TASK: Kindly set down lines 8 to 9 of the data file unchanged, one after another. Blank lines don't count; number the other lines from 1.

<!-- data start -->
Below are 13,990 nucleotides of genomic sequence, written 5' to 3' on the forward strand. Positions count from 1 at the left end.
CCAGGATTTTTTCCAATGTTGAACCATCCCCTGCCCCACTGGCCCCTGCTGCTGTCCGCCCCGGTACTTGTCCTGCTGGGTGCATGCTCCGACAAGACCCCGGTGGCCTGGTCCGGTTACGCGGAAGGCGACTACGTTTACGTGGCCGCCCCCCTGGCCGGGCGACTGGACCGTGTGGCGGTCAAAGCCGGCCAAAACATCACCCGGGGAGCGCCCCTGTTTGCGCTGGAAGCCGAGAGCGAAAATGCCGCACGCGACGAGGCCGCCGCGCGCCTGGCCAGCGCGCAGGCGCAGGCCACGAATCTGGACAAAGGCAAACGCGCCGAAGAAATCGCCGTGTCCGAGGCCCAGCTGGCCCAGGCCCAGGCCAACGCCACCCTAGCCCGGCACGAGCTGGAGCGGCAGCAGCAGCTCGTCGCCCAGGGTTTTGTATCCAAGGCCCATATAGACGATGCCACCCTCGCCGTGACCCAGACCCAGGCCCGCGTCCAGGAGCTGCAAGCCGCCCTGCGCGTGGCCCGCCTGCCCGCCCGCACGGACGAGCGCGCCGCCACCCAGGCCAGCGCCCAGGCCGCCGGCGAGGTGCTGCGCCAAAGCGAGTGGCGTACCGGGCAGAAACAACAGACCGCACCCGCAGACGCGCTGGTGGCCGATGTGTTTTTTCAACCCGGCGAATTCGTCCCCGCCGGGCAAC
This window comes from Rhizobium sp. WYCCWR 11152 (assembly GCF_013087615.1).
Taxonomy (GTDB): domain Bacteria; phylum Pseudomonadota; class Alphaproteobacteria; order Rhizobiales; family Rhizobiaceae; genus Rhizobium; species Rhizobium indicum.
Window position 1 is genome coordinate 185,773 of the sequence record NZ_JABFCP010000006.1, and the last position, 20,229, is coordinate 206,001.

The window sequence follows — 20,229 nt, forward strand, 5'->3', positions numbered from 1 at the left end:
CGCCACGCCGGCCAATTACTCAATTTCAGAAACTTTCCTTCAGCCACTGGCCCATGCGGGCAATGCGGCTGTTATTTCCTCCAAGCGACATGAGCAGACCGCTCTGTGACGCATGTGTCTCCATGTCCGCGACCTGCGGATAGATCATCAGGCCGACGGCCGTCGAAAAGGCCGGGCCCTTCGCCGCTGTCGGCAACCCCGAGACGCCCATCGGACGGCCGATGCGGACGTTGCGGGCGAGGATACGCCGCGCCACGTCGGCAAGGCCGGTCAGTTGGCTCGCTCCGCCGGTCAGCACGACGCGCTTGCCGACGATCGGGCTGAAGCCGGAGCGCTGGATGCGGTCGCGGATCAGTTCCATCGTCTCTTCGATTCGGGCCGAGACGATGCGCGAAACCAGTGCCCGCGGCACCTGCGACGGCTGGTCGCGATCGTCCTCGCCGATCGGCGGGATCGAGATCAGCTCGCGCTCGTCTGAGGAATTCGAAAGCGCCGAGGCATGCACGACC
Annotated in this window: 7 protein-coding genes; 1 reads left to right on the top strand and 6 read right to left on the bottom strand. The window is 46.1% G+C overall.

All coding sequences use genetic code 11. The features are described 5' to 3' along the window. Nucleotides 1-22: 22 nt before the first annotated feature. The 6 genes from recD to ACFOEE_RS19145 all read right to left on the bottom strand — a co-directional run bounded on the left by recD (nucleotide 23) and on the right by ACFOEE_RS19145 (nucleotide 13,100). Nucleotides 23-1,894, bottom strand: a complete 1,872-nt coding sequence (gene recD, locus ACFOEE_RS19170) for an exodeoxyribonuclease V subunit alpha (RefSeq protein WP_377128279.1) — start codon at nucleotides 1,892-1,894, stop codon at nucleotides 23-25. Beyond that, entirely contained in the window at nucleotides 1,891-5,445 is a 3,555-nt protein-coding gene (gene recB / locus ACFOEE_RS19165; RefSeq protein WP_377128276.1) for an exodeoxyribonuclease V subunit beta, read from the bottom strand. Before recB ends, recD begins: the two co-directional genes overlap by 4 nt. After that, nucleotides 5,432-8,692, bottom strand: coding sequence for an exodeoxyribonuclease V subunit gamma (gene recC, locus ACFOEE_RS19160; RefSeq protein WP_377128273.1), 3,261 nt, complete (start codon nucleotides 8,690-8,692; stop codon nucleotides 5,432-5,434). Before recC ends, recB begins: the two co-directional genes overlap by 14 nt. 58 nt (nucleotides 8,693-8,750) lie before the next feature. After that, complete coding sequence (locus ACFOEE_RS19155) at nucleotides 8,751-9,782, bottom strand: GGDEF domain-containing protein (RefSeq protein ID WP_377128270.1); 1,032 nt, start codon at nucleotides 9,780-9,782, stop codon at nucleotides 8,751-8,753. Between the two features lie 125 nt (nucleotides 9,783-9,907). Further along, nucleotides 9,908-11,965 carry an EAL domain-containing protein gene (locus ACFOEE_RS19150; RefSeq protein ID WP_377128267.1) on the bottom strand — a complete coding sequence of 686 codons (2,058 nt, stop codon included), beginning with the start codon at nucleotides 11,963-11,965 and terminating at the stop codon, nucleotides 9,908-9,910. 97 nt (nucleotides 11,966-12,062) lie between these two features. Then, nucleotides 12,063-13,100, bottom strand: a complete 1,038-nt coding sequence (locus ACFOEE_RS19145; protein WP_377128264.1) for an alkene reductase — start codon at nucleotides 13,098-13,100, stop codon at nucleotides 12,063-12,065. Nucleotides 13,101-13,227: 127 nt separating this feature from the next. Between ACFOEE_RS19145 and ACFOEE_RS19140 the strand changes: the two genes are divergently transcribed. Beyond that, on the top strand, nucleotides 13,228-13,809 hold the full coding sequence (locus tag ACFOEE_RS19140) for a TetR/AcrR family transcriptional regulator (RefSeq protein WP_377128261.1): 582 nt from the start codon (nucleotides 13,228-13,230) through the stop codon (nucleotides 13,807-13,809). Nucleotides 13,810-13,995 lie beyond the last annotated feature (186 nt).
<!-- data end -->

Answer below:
Annotated in this window: 7 protein-coding genes; 1 reads left to right on the top strand and 6 read right to left on the bottom strand. The window is 46.1% G+C overall.

All coding sequences use genetic code 11. The features are described 5' to 3' along the window. Nucleotides 1-22: 22 nt before the first annotated feature. The 6 genes from recD to ACFOEE_RS19145 all read right to left on the bottom strand — a co-directional run bounded on the left by recD (nucleotide 23) and on the right by ACFOEE_RS19145 (nucleotide 13,100). Nucleotides 23-1,894, bottom strand: a complete 1,872-nt coding sequence (gene recD, locus ACFOEE_RS19170) for an exodeoxyribonuclease V subunit alpha (RefSeq protein WP_377128279.1) — start codon at nucleotides 1,892-1,894, stop codon at nucleotides 23-25. Beyond that, entirely contained in the window at nucleotides 1,891-5,445 is a 3,555-nt protein-coding gene (gene recB / locus ACFOEE_RS19165; RefSeq protein WP_377128276.1) for an exodeoxyribonuclease V subunit beta, read from the bottom strand. Before recB ends, recD begins: the two co-directional genes overlap by 4 nt. After that, nucleotides 5,432-8,692, bottom strand: coding sequence for an exodeoxyribonuclease V subunit gamma (gene recC, locus ACFOEE_RS19160; RefSeq protein WP_377128273.1), 3,261 nt, complete (start codon nucleotides 8,690-8,692; stop codon nucleotides 5,432-5,434). Before recC ends, recB begins: the two co-directional genes overlap by 14 nt. 58 nt (nucleotides 8,693-8,750) lie before the next feature. After that, complete coding sequence (locus ACFOEE_RS19155) at nucleotides 8,751-9,782, bottom strand: GGDEF domain-containing protein (RefSeq protein ID WP_377128270.1); 1,032 nt, start codon at nucleotides 9,780-9,782, stop codon at nucleotides 8,751-8,753. Between the two features lie 125 nt (nucleotides 9,783-9,907). Further along, nucleotides 9,908-11,965 carry an EAL domain-containing protein gene (locus ACFOEE_RS19150; RefSeq protein ID WP_377128267.1) on the bottom strand — a complete coding sequence of 686 codons (2,058 nt, stop codon included), beginning with the start codon at nucleotides 11,963-11,965 and terminating at the stop codon, nucleotides 9,908-9,910. 97 nt (nucleotides 11,966-12,062) lie between these two features. Then, nucleotides 12,063-13,100, bottom strand: a complete 1,038-nt coding sequence (locus ACFOEE_RS19145; protein WP_377128264.1) for an alkene reductase — start codon at nucleotides 13,098-13,100, stop codon at nucleotides 12,063-12,065. Nucleotides 13,101-13,227: 127 nt separating this feature from the next. Between ACFOEE_RS19145 and ACFOEE_RS19140 the strand changes: the two genes are divergently transcribed. Beyond that, on the top strand, nucleotides 13,228-13,809 hold the full coding sequence (locus tag ACFOEE_RS19140) for a TetR/AcrR family transcriptional regulator (RefSeq protein WP_377128261.1): 582 nt from the start codon (nucleotides 13,228-13,230) through the stop codon (nucleotides 13,807-13,809). Nucleotides 13,810-13,995 lie beyond the last annotated feature (186 nt).